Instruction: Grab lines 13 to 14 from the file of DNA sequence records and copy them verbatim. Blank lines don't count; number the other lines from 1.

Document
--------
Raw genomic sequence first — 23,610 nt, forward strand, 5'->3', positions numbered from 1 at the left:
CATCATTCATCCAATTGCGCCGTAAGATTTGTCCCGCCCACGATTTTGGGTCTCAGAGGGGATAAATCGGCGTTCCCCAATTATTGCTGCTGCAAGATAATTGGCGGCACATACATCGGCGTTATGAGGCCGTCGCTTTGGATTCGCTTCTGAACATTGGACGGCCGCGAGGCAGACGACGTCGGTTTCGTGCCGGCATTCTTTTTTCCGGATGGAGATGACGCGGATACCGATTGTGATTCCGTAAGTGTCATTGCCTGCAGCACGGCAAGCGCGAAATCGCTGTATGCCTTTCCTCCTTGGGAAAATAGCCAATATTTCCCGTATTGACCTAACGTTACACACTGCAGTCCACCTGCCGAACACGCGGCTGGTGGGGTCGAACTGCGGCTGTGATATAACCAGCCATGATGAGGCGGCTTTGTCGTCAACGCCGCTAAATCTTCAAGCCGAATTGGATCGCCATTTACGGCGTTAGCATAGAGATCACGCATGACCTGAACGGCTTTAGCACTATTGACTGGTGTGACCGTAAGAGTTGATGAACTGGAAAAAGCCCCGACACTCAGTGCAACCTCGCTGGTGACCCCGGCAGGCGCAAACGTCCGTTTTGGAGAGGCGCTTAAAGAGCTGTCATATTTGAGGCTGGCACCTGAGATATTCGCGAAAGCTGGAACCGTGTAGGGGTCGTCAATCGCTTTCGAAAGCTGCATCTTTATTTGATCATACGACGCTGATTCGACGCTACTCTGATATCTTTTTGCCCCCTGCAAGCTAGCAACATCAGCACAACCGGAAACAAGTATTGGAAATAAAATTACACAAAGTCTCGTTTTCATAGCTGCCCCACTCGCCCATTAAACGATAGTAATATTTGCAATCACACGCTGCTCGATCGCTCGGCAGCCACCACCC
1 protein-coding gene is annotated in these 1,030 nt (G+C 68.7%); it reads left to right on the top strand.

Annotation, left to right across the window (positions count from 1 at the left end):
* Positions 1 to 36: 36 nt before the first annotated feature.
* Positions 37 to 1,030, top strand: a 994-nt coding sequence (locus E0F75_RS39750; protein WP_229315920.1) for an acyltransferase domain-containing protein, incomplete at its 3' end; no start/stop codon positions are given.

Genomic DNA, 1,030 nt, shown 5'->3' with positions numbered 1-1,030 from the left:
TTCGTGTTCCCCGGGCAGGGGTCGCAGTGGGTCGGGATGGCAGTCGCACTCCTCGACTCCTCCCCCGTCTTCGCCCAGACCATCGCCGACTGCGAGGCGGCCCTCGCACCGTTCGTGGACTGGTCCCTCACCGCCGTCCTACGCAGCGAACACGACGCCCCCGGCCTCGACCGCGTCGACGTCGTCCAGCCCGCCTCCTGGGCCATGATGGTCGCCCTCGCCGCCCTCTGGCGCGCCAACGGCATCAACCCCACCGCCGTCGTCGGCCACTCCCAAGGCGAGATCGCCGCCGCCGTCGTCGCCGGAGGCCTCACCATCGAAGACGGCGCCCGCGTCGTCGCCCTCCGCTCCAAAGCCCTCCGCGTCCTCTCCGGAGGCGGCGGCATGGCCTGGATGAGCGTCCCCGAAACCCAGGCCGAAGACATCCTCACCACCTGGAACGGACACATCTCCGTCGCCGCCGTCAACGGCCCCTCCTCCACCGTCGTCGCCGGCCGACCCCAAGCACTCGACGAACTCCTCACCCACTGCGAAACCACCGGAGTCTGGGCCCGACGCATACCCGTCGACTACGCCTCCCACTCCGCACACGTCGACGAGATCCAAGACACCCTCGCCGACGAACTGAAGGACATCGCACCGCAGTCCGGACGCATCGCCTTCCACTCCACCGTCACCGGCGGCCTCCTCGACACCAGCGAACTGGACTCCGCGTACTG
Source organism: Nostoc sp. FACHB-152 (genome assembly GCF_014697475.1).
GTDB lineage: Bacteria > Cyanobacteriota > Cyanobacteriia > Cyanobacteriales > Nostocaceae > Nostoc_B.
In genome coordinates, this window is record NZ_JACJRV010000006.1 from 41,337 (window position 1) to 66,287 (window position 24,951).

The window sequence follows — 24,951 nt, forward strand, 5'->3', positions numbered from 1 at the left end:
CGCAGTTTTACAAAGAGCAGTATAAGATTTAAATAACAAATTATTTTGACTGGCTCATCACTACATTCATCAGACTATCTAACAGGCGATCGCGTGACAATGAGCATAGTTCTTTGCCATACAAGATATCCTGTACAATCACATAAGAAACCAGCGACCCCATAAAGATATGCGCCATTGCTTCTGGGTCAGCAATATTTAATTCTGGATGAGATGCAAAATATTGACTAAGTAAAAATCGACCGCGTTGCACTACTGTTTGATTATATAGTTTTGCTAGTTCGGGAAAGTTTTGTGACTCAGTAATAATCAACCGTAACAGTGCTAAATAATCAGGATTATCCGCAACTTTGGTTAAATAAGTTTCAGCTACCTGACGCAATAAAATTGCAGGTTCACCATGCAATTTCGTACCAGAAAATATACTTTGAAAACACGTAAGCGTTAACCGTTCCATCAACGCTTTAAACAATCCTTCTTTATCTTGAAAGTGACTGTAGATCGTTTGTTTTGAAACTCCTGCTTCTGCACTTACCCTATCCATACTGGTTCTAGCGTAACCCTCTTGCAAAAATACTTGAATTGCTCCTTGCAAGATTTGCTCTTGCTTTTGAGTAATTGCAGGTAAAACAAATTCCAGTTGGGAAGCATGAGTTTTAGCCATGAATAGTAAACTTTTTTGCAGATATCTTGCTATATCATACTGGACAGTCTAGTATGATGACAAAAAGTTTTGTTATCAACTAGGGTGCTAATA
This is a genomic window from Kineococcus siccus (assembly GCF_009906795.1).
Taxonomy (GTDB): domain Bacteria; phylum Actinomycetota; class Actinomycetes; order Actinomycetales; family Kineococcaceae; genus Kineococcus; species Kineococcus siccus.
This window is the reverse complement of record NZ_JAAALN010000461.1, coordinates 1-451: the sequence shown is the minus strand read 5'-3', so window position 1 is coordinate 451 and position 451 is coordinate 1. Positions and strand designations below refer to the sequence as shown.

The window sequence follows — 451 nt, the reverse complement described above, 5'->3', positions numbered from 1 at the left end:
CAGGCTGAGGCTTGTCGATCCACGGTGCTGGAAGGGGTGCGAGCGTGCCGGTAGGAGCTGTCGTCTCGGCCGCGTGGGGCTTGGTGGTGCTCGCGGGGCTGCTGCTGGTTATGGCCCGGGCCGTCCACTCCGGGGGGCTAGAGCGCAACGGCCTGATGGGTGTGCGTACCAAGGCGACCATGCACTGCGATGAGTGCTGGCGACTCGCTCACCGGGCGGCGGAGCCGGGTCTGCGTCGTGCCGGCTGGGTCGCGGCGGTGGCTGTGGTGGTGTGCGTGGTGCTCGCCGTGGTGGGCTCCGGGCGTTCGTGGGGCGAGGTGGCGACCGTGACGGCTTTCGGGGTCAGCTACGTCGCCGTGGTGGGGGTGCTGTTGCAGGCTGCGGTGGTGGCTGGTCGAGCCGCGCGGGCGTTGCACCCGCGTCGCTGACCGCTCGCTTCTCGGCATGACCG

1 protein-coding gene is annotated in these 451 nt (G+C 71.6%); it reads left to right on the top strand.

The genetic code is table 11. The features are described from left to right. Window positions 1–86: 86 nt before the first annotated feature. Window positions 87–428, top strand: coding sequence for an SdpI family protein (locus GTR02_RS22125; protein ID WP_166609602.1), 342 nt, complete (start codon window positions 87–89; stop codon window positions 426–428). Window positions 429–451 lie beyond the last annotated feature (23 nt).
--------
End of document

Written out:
CGCAGTTTTACAAAGAGCAGTATAAGATTTAAATAACAAATTATTTTGACTGGCTCATCACTACATTCATCAGACTATCTAACAGGCGATCGCGTGACAATGAGCATAGTTCTTTGCCATACAAGATATCCTGTACAATCACATAAGAAACCAGCGACCCCATAAAGATATGCGCCATTGCTTCTGGGTCAGCAATATTTAATTCTGGATGAGATGCAAAATATTGACTAAGTAAAAATCGACCGCGTTGCACTACTGTTTGATTATATAGTTTTGCTAGTTCGGGAAAGTTTTGTGACTCAGTAATAATCAACCGTAACAGTGCTAAATAATCAGGATTATCCGCAACTTTGGTTAAATAAGTTTCAGCTACCTGACGCAATAAAATTGCAGGTTCACCATGCAATTTCGTACCAGAAAATATACTTTGAAAACACGTAAGCGTTAACCGTTCCATCAACGCTTTAAACAATCCTTCTTTATCTTGAAAGTGACTGTAGATCGTTTGTTTTGAAACTCCTGCTTCTGCACTTACCCTATCCATACTGGTTCTAGCGTAACCCTCTTGCAAAAATACTTGAATTGCTCCTTGCAAGATTTGCTCTTGCTTTTGAGTAATTGCAGGTAAAACAAATTCCAGTTGGGAAGCATGAGTTTTAGCCATGAATAGTAAACTTTTTTGCAGATATCTTGCTATATCATACTGGACAGTCTAGTATGATGACAAAAAGTTTTGTTATCAACTAGGGTGCTAATA
This is a genomic window from Kineococcus siccus (assembly GCF_009906795.1).